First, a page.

(1)   A $1.00 increase (decrease) in the assumed initial public offering price of $         per share, the midpoint of the range set forth on the front cover of this prospectus, would increase (decrease) each of cash and cash equivalents, additional paid-in capital, total stockholders’ equity (deficit) and total capitalization by $         million, assuming that the number of shares offered by us, as set forth on the front cover of this prospectus, remains the same, and after deducting estimated underwriting discounts and commissions payable by us.

 

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The number of shares of our common stock set forth in the table above excludes:

 

   

3,050,438 shares of common stock issuable upon the exercise of options outstanding as of March 31, 2012, with a weighted-average exercise price of $1.43 per share;

 

   

948,011 shares of common stock that may be issuable upon the exercise of an outstanding warrant to purchase common stock, with an exercise price of $10.00 per share;

 

   

13,750 shares of common stock issuable upon the exercise of options granted subsequent to March 31, 2012, with an exercise price of $9.15 per share; and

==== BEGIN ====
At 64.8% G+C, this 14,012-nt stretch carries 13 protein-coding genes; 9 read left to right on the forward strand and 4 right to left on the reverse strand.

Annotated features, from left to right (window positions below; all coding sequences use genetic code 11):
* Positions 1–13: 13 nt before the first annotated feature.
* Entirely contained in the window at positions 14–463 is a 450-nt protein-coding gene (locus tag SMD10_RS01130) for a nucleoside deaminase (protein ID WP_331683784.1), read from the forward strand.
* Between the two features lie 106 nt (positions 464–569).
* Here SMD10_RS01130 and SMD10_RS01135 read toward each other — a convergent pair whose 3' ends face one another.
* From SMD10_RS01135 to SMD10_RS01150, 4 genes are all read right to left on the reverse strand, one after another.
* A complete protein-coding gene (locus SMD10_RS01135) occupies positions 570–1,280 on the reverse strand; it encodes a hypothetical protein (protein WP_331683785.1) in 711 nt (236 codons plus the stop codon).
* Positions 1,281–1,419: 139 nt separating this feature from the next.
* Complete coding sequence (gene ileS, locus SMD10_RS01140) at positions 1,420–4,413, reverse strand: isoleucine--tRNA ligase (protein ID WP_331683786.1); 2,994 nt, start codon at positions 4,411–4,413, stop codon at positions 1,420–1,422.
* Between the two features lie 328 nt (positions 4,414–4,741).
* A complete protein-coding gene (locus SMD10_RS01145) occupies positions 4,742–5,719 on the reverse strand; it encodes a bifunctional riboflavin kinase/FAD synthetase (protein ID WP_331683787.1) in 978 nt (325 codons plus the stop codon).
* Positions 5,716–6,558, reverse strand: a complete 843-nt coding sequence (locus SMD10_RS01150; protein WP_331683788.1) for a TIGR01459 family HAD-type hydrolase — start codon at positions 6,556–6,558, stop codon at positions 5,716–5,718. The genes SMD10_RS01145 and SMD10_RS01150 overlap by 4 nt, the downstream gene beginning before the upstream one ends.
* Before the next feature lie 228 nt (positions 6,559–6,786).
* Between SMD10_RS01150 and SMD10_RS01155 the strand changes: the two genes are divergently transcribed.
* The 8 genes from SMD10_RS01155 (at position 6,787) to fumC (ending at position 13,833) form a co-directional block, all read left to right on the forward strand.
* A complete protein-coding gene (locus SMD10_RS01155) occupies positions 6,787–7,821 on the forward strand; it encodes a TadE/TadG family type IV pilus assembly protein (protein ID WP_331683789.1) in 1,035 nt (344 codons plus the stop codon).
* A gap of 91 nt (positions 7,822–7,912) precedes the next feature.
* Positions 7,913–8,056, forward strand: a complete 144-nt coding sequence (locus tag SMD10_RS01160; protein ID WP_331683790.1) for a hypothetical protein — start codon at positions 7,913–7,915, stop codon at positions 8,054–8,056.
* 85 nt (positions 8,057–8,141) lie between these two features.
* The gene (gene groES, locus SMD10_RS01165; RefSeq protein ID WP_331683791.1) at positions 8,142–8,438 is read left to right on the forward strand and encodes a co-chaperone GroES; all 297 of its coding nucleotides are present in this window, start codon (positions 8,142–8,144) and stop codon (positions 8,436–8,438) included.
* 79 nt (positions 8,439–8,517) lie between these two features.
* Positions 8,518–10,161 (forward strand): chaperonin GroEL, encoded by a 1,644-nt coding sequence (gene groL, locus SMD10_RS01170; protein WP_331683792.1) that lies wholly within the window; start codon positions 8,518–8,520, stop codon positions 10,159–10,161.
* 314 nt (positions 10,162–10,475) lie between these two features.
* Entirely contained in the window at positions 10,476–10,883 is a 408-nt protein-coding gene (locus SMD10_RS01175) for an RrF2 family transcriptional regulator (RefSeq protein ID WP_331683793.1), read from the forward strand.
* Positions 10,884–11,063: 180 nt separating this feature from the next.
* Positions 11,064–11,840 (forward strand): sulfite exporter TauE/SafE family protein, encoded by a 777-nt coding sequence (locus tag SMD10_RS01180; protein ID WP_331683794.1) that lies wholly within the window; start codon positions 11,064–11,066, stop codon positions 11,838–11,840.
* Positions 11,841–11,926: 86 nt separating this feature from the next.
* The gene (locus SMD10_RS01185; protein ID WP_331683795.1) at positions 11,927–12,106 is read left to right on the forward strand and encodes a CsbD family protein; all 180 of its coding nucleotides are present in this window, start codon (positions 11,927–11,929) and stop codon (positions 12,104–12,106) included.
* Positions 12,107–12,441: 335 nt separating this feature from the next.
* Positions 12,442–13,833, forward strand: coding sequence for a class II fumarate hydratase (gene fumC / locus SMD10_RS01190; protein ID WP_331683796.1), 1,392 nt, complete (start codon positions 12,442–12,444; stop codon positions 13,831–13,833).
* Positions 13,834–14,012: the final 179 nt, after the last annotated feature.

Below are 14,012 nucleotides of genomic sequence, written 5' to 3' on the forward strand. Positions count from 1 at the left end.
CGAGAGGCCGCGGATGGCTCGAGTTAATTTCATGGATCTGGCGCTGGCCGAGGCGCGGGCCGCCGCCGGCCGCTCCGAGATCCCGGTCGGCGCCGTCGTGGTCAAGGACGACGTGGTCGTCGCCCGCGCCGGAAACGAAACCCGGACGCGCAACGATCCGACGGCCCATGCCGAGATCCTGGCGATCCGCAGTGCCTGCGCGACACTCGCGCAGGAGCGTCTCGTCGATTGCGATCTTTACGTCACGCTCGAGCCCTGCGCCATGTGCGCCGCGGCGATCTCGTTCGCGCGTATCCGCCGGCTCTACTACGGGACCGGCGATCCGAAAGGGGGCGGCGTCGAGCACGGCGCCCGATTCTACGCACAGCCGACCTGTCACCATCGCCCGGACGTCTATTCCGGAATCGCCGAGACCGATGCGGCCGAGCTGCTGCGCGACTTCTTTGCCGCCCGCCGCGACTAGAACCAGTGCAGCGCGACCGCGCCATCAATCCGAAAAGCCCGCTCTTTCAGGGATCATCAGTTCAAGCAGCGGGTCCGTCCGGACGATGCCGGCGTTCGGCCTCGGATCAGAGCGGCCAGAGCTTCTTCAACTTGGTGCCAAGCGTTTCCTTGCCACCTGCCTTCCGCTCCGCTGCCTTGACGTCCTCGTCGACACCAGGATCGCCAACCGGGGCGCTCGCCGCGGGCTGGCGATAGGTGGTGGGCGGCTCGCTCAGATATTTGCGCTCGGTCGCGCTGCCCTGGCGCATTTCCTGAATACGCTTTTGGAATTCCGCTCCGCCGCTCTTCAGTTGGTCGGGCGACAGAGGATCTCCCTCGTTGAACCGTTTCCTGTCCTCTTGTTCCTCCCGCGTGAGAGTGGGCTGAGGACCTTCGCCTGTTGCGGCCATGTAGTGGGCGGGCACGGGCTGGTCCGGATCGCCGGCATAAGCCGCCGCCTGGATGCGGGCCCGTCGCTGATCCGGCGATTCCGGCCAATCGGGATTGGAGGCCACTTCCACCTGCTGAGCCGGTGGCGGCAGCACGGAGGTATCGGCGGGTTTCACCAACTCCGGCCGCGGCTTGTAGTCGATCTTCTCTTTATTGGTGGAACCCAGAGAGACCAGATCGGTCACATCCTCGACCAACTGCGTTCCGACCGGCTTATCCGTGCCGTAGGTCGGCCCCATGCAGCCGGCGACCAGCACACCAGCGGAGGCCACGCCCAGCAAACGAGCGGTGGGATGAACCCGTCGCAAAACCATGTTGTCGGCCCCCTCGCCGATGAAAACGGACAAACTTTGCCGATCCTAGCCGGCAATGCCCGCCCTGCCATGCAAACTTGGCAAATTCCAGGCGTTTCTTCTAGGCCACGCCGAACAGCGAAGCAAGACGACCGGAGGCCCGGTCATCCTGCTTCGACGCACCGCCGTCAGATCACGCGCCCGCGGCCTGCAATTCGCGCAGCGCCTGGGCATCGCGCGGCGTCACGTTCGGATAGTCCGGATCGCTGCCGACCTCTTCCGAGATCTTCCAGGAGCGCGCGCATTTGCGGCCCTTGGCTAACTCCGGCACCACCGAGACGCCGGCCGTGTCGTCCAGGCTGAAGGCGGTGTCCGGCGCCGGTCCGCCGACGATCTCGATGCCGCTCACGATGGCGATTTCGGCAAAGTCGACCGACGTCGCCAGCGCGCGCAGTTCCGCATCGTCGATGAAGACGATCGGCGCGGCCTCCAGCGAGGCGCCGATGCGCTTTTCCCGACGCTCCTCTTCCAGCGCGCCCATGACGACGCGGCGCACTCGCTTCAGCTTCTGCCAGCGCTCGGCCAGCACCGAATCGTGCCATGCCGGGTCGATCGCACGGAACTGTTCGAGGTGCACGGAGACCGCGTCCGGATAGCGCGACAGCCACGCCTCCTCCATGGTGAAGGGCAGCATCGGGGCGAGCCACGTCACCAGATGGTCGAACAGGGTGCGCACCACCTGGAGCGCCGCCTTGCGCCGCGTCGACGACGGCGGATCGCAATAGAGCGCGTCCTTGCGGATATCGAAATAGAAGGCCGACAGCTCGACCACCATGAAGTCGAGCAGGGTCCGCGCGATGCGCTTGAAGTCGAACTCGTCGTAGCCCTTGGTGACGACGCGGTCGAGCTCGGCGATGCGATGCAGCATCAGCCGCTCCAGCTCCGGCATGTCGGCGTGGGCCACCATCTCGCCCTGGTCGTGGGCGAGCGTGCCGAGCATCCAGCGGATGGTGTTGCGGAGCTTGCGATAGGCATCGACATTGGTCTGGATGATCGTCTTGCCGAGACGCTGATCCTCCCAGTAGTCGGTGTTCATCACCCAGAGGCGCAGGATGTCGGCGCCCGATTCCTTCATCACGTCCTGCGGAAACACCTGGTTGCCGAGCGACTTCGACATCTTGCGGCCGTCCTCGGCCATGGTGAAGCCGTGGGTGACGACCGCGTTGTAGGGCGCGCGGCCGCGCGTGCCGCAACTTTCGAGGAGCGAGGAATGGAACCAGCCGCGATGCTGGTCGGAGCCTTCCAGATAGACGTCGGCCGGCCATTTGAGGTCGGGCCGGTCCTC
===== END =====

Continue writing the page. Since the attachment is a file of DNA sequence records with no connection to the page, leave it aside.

1,939,059 unallocated shares of common stock reserved for future issuance under our stock-based compensation plans, consisting of (i) 139,059 shares of common stock reserved for future issuance under our 2007 Equity Incentive Plan (not including the options to purchase 13,750 shares of common stock granted subsequent to March 31, 2012), and (ii) 1,800,000 shares of common stock reserved for future issuance under our 2012 Equity Incentive Plan, which will become effective in connection with this offering, and shares that become available under our 2012 Equity Incentive Plan, pursuant to provisions thereof that automatically increase the share reserves under this plan each year, as more fully described in “Executive Compensation—Employee Benefit and Stock Plans.”

 

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DILUTION

 

If you invest in our common stock, your interest will be diluted to the extent of the difference between the amount per share paid by purchasers of shares of common stock in this initial public offering and the pro forma as adjusted net tangible book value per share of common stock immediately after this offering.